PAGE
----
Ever since he was a small child, my older brother knew beyond a doubt where he wanted to go in life. The day he received his acceptance from the Air Force Academy, probably the whole neighborhood could hear our family’s rejoicing. As I watched my brother’s happy face, a thought occurred to me: what a great military America must have, that its newest members become so excited at the prospect of defending their country and loved ones. I truly believe that the young men and women who are willing to give their lives for the defense of American embody the values and courage upon which our country was founded. They not only endure more hardship than the average young American would undergo in a lifetime, they also sacrifice unimaginable parts of their lives.
Of course, my brother’s experiences at the Air Force Academy could not come close to those in a war zone, but even so, cadets must possess incredible resolve to survive basic training. My family’s only contact with my brother was through letters, letters which gave such miserable details as to make us suffer while safely at home. We knew that when my strong, silent brother asked for prayer five times in one letter, he must sorely need it. He told us a story about when he was so exhausted, he fell asleep while running in formation and ran into the side of a building. We heard about the dreaded Jack’s Valley, a site so dusty that many cadets became ill with “Jack’s Hack,” which plagued them with the constant coughing up of dust. Many cadets dropped out during those first grueling weeks of training, but the young men and women who remained displayed fierce courage because they decided to endure for their country.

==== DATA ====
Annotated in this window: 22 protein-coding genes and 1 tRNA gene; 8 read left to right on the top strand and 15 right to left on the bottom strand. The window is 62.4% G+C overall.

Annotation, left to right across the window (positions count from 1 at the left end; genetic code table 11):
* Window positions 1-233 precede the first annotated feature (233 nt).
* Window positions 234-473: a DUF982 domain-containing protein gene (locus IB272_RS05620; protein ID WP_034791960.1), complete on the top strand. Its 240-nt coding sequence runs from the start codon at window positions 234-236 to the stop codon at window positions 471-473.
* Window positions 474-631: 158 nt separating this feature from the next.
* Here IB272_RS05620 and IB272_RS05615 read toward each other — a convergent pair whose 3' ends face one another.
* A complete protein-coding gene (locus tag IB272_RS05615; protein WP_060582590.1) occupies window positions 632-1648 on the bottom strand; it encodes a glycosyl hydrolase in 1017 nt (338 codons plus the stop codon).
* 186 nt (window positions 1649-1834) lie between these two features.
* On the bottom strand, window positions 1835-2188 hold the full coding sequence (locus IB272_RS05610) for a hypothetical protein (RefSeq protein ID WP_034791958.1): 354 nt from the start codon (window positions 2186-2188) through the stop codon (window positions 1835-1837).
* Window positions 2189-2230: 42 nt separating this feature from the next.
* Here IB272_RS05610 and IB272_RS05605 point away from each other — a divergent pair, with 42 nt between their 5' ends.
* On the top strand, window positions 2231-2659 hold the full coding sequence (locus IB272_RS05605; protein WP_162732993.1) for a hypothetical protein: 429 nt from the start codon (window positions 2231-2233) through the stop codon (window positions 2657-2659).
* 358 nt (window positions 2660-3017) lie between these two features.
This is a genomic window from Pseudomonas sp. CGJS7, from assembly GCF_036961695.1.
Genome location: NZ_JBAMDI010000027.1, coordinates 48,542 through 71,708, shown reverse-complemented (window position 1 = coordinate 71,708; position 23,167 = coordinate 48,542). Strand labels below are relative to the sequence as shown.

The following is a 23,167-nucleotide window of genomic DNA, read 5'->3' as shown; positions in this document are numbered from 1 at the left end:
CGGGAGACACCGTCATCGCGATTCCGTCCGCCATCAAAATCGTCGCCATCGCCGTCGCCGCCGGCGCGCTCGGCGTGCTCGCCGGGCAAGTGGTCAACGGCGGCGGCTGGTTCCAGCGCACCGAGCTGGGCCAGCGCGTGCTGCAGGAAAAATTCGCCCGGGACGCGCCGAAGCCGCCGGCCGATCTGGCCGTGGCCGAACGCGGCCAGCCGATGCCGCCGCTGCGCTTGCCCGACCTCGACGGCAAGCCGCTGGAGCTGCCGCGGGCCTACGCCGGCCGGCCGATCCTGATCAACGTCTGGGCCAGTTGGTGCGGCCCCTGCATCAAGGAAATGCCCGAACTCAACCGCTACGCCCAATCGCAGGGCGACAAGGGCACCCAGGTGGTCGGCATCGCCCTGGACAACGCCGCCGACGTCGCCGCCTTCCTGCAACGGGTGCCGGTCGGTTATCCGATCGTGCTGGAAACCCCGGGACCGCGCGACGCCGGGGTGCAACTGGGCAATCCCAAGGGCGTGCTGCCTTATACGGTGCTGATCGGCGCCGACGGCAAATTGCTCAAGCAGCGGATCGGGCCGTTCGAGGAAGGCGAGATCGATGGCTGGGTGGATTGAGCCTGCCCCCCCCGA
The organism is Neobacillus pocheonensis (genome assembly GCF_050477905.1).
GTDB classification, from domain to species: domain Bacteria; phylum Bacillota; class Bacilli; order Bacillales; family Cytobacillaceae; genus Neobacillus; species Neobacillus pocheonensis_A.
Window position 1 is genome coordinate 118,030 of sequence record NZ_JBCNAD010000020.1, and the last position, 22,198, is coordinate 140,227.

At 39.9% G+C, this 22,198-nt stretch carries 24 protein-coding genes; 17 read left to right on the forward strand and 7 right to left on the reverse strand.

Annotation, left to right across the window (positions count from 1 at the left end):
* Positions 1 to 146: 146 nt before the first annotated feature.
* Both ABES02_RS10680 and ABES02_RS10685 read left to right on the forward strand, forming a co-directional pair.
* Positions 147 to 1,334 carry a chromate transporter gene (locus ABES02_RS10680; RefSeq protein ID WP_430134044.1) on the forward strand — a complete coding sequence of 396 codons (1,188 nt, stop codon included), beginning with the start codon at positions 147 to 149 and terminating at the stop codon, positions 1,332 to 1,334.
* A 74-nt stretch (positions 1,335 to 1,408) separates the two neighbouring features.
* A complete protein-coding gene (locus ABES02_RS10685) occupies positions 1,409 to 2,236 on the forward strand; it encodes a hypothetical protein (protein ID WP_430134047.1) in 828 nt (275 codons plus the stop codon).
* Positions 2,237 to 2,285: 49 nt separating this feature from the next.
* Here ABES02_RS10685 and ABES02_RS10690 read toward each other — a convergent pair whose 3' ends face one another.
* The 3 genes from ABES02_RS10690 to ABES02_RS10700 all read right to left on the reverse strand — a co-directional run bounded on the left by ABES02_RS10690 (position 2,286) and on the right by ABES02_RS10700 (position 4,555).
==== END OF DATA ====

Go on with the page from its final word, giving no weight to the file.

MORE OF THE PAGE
Air Force Academy cadets also sacrifice their own freedom to a level most modern teenagers could not fathom. When you join the U.S. Military, the government owns you. I remember listening with shock as my brother told me that if a cadet got a bad sunburn, he could get in trouble for the destruction of government property. Additionally, the Air Force Academy cadets miss out on having a normal college experience. For the first two years, they are prohibited from owning a car. Underclassmen must wait for “free” weekends to even leave campus. After they graduate, these young people must go where the government tells them to go and do what the government tells them to do, even if that means they must give their lives for America. I believe in America’s military because of the selflessness and courage these young soldiers demonstrate. I am reminded of this belief as I recall watching my brother head towards the Academy, taking his first steps for my country.
If you enjoyed this essay, please consider making a tax-deductible contribution to This I Believe, Inc.